Ep 13 Featured Image Podcast

How Breakthroughs Occur – Marjorie Thompson – Ep 13  

January 19, 2022


What does it look like to have a creative breakthrough? How do we get to the next level in our art-making? The artist’s journey can be a long one. It can feel uneven and effortful, especially in the beginning. After coaching thousands of artists I’ve noticed that breakthroughs tend to happen when someone’s art starts to look like them and becomes truly connected to their inspiration. 

I met Marjorie Thompson as a part of the Creative Visionary Program I ran in 2020. Her art improved considerably but recently I noticed something else. It took an even bigger dramatic shift into breakthrough territory. I had to chat with her about it. Has she noticed the change?  How did she achieve this? My hope is that as you listen to our conversation, you might begin to understand a little more about breakthroughs and how they occur. They are waiting in the wings for all of us.  

Listen if you are interested in…

  • Diving into Marjorie’s background and the impact of growing up in her father’s art studio [3:35]
  • How Marjorie captures the feeling of nature in her artwork [8:30]
  • Breaking out of “creative famines” and Marjorie’s journey through the art world [13:58]
  • Exploring Marjorie’s creative process and how she creates balance in her paintings [18:22]
  • Identifying the creative struggle and how to maintain momentum [26:12]
  • How Marjorie keeps her creative fire stoked and the logistics of her art-making [31:44] 

A good mix of the two

I love connecting with fellow artists. However, I especially love connecting with artists who have such a similar background to my own. Like me, Marjorie grew up in the pacific Northwest with an artist for a father. She was surrounded by the immense beauty of both art and nature from day one. It’s no wonder she’s chosen the path that she has. But what I loved most about this portion of our conversation was how connected we both feel to our fathers through our art-making. We both described our art as “a good mix of the two” referring to our styles as both uniquely our own and beautifully filled with pieces of the men who helped raise us. 

Marjorie fondly recalled her father allowing her to mix his color palettes or paint the corners of his finished works, helping her to feel included in the creative process. It wasn’t long before she was painting canvases all by herself. How amazing is that our upbringing can have such a positive impact on our art? I wouldn’t trade my childhood for the world and I’m sure she wouldn’t either.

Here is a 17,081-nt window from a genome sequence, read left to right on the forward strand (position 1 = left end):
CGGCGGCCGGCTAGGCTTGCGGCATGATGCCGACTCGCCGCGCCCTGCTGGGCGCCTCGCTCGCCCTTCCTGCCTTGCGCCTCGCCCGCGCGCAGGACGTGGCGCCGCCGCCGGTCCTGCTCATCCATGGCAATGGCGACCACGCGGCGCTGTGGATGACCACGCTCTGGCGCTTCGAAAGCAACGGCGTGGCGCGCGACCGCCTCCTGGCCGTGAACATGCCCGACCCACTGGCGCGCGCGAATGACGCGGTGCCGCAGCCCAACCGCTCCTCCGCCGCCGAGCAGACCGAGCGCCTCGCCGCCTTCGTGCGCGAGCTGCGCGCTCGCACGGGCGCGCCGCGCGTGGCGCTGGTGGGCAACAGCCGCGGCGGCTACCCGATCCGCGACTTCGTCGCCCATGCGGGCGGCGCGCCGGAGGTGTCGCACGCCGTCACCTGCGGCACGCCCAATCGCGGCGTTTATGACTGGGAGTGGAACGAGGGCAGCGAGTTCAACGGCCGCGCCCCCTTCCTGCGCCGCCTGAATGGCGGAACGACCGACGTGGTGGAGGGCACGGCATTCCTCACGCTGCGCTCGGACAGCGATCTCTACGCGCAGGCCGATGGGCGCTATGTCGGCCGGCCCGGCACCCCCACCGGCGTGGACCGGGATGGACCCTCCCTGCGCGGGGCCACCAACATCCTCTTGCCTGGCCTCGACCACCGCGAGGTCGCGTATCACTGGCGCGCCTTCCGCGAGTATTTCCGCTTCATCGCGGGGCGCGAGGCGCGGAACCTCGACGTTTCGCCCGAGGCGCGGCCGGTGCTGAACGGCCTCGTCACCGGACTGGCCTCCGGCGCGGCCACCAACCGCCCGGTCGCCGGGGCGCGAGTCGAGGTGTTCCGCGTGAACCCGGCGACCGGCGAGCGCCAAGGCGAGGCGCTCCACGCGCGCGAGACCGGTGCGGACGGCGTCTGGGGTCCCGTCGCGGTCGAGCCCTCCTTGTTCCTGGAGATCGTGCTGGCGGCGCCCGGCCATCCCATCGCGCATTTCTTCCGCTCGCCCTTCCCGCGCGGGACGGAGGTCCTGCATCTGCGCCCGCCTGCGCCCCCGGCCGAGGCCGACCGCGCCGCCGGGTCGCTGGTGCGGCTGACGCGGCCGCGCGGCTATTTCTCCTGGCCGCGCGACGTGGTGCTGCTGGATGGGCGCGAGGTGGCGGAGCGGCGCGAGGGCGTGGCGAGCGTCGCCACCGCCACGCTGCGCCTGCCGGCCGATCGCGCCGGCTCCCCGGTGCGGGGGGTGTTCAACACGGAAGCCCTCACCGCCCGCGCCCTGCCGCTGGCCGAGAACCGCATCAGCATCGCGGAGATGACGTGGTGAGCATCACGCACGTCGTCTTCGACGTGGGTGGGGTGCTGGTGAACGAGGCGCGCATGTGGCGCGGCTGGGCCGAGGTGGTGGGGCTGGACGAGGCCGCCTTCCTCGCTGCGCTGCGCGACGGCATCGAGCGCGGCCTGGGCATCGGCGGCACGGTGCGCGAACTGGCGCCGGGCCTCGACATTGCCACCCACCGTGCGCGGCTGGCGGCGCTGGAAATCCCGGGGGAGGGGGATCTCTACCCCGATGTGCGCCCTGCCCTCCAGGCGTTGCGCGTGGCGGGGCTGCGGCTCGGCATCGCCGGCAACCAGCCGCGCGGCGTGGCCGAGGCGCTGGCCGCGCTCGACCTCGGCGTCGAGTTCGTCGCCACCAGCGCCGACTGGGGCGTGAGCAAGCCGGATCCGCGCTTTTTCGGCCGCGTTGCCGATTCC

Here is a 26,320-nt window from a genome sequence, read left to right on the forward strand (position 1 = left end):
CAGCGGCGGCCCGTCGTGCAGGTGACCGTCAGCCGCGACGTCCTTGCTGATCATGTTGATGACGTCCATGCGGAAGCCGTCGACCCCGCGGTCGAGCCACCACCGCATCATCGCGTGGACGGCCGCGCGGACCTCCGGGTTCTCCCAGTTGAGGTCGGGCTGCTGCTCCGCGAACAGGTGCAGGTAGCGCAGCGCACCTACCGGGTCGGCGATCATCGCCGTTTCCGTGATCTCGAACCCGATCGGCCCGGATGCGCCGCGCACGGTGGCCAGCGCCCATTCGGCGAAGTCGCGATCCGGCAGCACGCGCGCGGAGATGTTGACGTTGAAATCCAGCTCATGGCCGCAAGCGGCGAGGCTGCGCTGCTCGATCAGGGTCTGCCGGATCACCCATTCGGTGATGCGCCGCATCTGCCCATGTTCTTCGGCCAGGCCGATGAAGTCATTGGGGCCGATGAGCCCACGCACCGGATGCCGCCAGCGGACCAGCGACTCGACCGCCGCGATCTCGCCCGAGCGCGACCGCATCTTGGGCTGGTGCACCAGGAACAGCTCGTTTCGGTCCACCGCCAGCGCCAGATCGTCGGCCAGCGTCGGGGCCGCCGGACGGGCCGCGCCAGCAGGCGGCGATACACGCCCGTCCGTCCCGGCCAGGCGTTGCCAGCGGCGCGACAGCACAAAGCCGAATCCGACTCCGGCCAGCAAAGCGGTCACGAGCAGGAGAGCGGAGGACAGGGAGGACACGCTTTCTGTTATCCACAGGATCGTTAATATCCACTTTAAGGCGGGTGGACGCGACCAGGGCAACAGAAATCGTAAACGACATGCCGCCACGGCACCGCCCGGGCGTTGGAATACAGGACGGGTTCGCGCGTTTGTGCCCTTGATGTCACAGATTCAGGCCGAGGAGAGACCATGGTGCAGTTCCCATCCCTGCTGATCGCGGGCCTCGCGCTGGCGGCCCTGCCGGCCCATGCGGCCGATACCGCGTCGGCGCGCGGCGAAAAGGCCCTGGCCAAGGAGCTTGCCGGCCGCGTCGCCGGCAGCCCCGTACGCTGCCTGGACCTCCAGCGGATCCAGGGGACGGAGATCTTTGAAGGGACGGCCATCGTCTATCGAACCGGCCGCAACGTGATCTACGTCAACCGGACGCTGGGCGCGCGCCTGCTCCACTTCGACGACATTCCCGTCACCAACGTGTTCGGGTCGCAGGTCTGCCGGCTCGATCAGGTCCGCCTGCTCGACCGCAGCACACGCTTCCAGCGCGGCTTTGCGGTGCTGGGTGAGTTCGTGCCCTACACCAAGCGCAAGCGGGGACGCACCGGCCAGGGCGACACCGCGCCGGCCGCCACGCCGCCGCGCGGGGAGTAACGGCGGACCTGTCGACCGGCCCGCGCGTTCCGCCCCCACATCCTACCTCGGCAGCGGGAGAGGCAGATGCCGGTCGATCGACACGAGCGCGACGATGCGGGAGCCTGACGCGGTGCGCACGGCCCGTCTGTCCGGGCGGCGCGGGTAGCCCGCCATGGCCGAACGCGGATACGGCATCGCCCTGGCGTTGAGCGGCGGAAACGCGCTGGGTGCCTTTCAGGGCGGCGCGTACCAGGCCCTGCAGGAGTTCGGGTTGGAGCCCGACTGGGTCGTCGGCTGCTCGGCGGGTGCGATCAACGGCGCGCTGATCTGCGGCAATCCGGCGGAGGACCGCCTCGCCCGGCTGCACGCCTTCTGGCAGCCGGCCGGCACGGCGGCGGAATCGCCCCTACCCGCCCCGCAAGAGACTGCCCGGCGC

Beauty in the balance

Art transcends when it finds the balance between a place and a feeling. And I’d argue that many artists are great at the former and struggle with the latter. You can be technically proficient at creating scenes with your art, but it’s nailing the expression of a feeling that takes you to the next level. This is exactly the threshold I believe Marjorie Thompson has crossed with her latest work. She’s managed to create a sense of surroundedness in her paintings that makes you feel as though you are a part of it. I feel like I am able to “know” a place without ever having been there. And no one has! Because while her art seems like she’s working from a photograph, she’s simply drawing from her wealth of experiences to invoke a more universal one in those enjoying what she creates.

Beyond the feeling, what she really nails is the balance. Her art is both abstract and grounded in realism. Not physical realism because she’s painting imaginary places, but emotional realism. She perfectly captures the essence of the nature she surrounds herself with daily. For more on how Marjorie brings her art to life, listen to this episode!

You can either think of the studio as a place of creativity or a place of conflict

When you’re going through a “creative famine” as Marjorie put it so well, it becomes easy to associate the studio with feelings of frustration or even conflict. We’ve all spent hours staring at a blank canvas as though it is actively taunting us like a school bully. I’ve noticed that I’m able to overcome this obstacle by tapping into a feeling of creative possibility. We have to embrace each moment as if it were the exact moment of our breakthrough. Because for all we know, it could be. 

Hope is a major component of making art! It’s like playing the lottery: people do it because deep down they believe that they could actually win. If we maintain that same sense of belief and wonder in our art-making then we won’t stop “playing the numbers” and taking chances with the possibilities of our own creativity. The odds are also a lot better when you bet on yourself. 

Connect with Marjorie Thompson

Connect with Nicholas Wilton


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Nicholas Wilton

Hi! I’m
Nicholas Wilton
the founder of Art2Life.

With over 20 years experience as a working artist and educator, I’ve developed a systematic approach that brings authenticity, spontaneity and joy back into the creative process.

Join me and artists from all over the world in our Free Art2Life Artists Facebook Group or learn more here about Art2Life.

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